a world of her own


A little random comic with Mae’s voice canon… [x]

Mae just wants to stick to writing random song lyrics in her journal and playing the bass for the band… That’s it.


realised i havent drawn gabe on his own for a while so had 2 fix that


- Ukrainian/Polish Proverb

Lame adaptations and sequels are always like, “how can Mina go back to her stifling Victorian marriage after her experience with the dark, seductive Dracula??”

Meanwhile, Mina marries her best friend, who she’s known since they were children, who she share common interests with, they build a home together, work as partners, make immense sacrifices for each other, support each other through their traumas.

Guys, a marriage isn’t stifling and restrictive just because two people… get along, I guess?

The types as princesses

ISTJ- the dutiful princess. Goes above what is expected of her, just and loyal, takes her role very seriously. Aims for the good of the people through tradition.

ISFJ- the kind princess. A dreamer, strives for the kingdom to be content and harmonious, does not differentiate between royal and peasant. Aims for the good of the people through love.

INFJ- the diplomatic princess. Logical, empathetic, and determined to benefit all parties involved. Aims for the good of the people through harmony.

INTJ- the strategic princess. A promoter of education, spends time working towards the advancement of her people, involved in any and all projects in her kingdom. Aims for the good of the people through calculation.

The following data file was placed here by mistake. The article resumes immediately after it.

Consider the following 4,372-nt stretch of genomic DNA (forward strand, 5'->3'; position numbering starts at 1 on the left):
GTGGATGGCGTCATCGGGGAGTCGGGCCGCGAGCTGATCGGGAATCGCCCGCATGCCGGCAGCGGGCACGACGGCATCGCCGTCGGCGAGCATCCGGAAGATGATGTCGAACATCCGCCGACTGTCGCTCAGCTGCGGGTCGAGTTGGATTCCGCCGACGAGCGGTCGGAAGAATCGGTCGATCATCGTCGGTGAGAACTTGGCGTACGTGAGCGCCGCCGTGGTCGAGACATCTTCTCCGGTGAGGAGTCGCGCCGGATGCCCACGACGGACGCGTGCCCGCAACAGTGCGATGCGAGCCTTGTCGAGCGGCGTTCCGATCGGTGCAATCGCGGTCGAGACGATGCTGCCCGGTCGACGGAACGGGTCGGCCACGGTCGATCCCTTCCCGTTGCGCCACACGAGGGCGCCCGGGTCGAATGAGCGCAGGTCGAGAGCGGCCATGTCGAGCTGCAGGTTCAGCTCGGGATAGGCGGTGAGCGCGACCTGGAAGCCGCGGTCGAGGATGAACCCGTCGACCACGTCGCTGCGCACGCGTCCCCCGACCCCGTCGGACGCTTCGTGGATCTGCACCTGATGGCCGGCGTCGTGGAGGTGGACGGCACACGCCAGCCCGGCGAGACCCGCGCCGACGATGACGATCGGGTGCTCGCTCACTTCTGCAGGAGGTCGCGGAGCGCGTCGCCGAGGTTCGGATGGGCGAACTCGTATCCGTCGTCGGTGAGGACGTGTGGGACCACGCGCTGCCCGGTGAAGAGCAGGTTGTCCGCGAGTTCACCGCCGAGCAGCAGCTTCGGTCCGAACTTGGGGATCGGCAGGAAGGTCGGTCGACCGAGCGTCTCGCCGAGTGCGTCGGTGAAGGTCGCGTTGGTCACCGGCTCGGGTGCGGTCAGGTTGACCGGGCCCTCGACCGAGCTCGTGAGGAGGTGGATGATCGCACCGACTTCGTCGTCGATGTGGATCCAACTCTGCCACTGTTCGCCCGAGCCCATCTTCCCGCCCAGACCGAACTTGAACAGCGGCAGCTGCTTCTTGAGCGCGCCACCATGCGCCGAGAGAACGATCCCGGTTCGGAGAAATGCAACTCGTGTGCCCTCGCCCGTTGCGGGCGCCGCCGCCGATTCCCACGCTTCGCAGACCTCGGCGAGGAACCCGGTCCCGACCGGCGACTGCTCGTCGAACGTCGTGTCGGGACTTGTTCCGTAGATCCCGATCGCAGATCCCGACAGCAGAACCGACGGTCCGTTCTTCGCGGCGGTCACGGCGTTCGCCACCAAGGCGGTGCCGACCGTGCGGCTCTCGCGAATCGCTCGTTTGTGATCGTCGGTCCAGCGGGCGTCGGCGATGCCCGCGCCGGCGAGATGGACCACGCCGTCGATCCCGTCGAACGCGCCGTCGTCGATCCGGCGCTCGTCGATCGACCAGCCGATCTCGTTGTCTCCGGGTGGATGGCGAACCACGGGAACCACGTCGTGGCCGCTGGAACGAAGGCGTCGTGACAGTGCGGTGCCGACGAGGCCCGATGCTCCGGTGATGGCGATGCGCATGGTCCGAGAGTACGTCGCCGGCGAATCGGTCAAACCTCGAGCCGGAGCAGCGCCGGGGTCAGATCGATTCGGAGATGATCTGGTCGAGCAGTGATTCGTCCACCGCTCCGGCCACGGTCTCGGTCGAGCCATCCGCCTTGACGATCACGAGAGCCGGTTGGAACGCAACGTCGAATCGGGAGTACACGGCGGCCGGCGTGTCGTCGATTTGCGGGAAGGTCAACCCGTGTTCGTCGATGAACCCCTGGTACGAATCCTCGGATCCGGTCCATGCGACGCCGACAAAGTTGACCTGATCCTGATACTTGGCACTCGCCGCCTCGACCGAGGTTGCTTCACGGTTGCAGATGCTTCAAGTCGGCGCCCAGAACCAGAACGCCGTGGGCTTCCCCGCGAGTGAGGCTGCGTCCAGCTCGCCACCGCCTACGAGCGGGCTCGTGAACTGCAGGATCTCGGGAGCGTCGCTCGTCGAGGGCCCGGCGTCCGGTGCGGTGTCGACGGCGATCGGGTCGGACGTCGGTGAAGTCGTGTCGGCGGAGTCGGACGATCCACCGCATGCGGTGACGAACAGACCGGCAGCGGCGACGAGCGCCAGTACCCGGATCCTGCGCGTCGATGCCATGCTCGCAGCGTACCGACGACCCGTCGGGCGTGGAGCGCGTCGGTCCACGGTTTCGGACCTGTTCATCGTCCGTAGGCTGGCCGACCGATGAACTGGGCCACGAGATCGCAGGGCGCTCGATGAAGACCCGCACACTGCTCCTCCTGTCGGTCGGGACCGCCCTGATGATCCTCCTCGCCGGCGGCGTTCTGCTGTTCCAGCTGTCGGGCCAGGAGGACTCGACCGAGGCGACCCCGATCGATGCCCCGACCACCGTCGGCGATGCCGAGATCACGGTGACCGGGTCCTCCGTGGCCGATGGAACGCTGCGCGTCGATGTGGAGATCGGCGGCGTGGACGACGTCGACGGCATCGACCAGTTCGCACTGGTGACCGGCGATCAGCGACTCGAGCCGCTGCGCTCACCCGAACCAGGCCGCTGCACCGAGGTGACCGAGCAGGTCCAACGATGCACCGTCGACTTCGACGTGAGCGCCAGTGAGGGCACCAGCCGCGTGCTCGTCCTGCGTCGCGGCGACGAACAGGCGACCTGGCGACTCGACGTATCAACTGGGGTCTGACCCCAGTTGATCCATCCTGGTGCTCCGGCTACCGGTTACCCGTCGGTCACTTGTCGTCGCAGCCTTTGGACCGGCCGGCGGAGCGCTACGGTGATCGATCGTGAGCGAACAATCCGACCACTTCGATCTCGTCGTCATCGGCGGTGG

ISTP- the architect princess. A visionary, passionate about monuments and buildings that attest to the kingdom’s glory, careful but not risk averse. Aims for the good of the people through pride.

ISFP- the good princess. Loving, brings positivity to the people around her, often shares meals with the kitchen workers rather than the royal family. Aims for the good of the people through unity.

INFP- the poetic princess. Famed for her ability with the arts, sees the world in her own way, often feels as if people will never understand her. Aims for the good of the people through expression.

INTP- the scientific princess. Especially passionate about females in STEM, experimental with caution, enjoys like-minded people who causes her to truly think about different things. Aims for the good of the people through knowledge.

ESTP- the warrior princess. Kind and strong, outspoken about injustices, never willing to stand on the sidelines but would rather be in the thick of it. Aims for the good of the people through strength.

ESFP- the joyous princess. Spreads smiles like fall leaves, loves balls and parties, invites the entire kingdom to events. Aims for the good of the people through happiness.

ENFP- the imaginative princess. Often named after a flower, always in a thousand places at once, makes time for everyone and everything that needs her. Aims for the good of the people through positivity.

ENTP- the inventor princess. A million ideas to fix a million issues, famed for her creativity and practicality, a little scatterbrained. Aims for the good of the people through innovation.